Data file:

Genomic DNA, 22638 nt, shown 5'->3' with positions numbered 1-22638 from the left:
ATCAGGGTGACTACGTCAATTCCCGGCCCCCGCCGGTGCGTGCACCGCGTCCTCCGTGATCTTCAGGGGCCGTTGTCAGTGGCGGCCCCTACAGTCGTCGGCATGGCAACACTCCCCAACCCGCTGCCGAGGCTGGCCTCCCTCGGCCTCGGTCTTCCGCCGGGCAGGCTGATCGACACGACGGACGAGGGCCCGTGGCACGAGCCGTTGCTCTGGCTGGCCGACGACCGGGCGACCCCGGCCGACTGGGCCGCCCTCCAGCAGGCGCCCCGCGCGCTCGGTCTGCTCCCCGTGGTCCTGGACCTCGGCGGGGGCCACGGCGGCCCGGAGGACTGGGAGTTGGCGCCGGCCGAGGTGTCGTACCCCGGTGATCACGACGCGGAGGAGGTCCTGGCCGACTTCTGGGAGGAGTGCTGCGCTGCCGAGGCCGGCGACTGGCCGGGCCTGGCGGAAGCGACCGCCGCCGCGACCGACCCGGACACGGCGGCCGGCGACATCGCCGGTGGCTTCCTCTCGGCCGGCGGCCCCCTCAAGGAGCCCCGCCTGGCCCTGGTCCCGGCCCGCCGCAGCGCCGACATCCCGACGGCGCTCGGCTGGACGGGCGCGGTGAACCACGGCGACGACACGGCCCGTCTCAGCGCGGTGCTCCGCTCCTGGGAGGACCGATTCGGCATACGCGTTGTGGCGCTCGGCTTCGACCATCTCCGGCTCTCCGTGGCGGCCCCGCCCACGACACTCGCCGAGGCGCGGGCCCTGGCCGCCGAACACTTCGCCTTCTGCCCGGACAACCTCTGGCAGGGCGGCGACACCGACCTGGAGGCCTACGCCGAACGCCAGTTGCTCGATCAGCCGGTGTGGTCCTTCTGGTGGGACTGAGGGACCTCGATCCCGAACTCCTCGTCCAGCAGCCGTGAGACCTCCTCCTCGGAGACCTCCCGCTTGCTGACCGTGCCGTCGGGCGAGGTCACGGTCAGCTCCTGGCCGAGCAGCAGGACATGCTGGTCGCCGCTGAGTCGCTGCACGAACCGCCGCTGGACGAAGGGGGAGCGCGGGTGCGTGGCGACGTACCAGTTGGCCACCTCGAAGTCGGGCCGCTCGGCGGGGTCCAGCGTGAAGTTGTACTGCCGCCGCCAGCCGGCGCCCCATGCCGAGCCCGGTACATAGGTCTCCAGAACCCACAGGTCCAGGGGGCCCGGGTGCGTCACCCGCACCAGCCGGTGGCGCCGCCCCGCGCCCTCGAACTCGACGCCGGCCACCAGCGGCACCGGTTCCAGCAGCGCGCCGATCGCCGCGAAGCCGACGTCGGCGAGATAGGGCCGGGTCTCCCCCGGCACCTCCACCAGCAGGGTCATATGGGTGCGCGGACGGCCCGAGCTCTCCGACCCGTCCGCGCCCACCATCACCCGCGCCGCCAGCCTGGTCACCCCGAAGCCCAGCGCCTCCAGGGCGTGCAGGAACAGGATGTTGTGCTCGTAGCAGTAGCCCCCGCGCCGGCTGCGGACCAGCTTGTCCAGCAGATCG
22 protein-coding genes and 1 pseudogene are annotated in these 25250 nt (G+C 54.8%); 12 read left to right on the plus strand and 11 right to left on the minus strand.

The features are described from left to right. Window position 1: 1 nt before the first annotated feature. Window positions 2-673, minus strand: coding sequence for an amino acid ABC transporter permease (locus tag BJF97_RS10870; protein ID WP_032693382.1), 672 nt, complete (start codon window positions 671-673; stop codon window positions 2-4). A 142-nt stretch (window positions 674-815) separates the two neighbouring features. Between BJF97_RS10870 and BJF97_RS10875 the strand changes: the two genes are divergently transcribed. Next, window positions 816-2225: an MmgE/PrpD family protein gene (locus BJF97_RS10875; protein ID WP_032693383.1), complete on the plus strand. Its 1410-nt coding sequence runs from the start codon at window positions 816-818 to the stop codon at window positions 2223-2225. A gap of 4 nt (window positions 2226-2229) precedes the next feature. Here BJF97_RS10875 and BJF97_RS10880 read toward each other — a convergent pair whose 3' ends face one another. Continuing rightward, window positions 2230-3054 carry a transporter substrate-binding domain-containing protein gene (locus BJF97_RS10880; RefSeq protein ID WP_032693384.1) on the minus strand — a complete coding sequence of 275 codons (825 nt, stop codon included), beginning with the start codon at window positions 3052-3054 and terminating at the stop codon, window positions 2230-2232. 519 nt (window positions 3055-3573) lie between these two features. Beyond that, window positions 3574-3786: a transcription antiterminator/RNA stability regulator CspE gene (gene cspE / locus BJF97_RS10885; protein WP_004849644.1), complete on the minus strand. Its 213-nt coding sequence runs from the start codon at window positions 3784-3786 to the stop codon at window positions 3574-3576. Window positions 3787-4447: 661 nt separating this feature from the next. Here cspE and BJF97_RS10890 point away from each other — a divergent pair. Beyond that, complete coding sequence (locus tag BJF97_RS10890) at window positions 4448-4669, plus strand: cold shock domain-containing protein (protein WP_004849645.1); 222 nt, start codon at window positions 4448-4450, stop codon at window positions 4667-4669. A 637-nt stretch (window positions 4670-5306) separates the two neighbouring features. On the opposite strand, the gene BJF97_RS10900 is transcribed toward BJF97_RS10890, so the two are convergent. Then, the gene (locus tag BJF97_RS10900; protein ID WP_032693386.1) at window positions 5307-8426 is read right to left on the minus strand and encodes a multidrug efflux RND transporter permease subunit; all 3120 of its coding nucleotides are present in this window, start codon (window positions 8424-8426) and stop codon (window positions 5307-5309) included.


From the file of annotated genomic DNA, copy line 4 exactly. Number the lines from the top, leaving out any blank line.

The features are described from left to right. Window position 1: 1 nt before the first annotated feature. Window positions 2-673, minus strand: coding sequence for an amino acid ABC transporter permease (locus tag BJF97_RS10870; protein ID WP_032693382.1), 672 nt, complete (start codon window positions 671-673; stop codon window positions 2-4). A 142-nt stretch (window positions 674-815) separates the two neighbouring features. Between BJF97_RS10870 and BJF97_RS10875 the strand changes: the two genes are divergently transcribed. Next, window positions 816-2225: an MmgE/PrpD family protein gene (locus BJF97_RS10875; protein ID WP_032693383.1), complete on the plus strand. Its 1410-nt coding sequence runs from the start codon at window positions 816-818 to the stop codon at window positions 2223-2225. A gap of 4 nt (window positions 2226-2229) precedes the next feature. Here BJF97_RS10875 and BJF97_RS10880 read toward each other — a convergent pair whose 3' ends face one another. Continuing rightward, window positions 2230-3054 carry a transporter substrate-binding domain-containing protein gene (locus BJF97_RS10880; RefSeq protein ID WP_032693384.1) on the minus strand — a complete coding sequence of 275 codons (825 nt, stop codon included), beginning with the start codon at window positions 3052-3054 and terminating at the stop codon, window positions 2230-2232. 519 nt (window positions 3055-3573) lie between these two features. Beyond that, window positions 3574-3786: a transcription antiterminator/RNA stability regulator CspE gene (gene cspE / locus BJF97_RS10885; protein WP_004849644.1), complete on the minus strand. Its 213-nt coding sequence runs from the start codon at window positions 3784-3786 to the stop codon at window positions 3574-3576. Window positions 3787-4447: 661 nt separating this feature from the next. Here cspE and BJF97_RS10890 point away from each other — a divergent pair. Beyond that, complete coding sequence (locus tag BJF97_RS10890) at window positions 4448-4669, plus strand: cold shock domain-containing protein (protein WP_004849645.1); 222 nt, start codon at window positions 4448-4450, stop codon at window positions 4667-4669. A 637-nt stretch (window positions 4670-5306) separates the two neighbouring features. On the opposite strand, the gene BJF97_RS10900 is transcribed toward BJF97_RS10890, so the two are convergent. Then, the gene (locus tag BJF97_RS10900; protein ID WP_032693386.1) at window positions 5307-8426 is read right to left on the minus strand and encodes a multidrug efflux RND transporter permease subunit; all 3120 of its coding nucleotides are present in this window, start codon (window positions 8424-8426) and stop codon (window positions 5307-5309) included.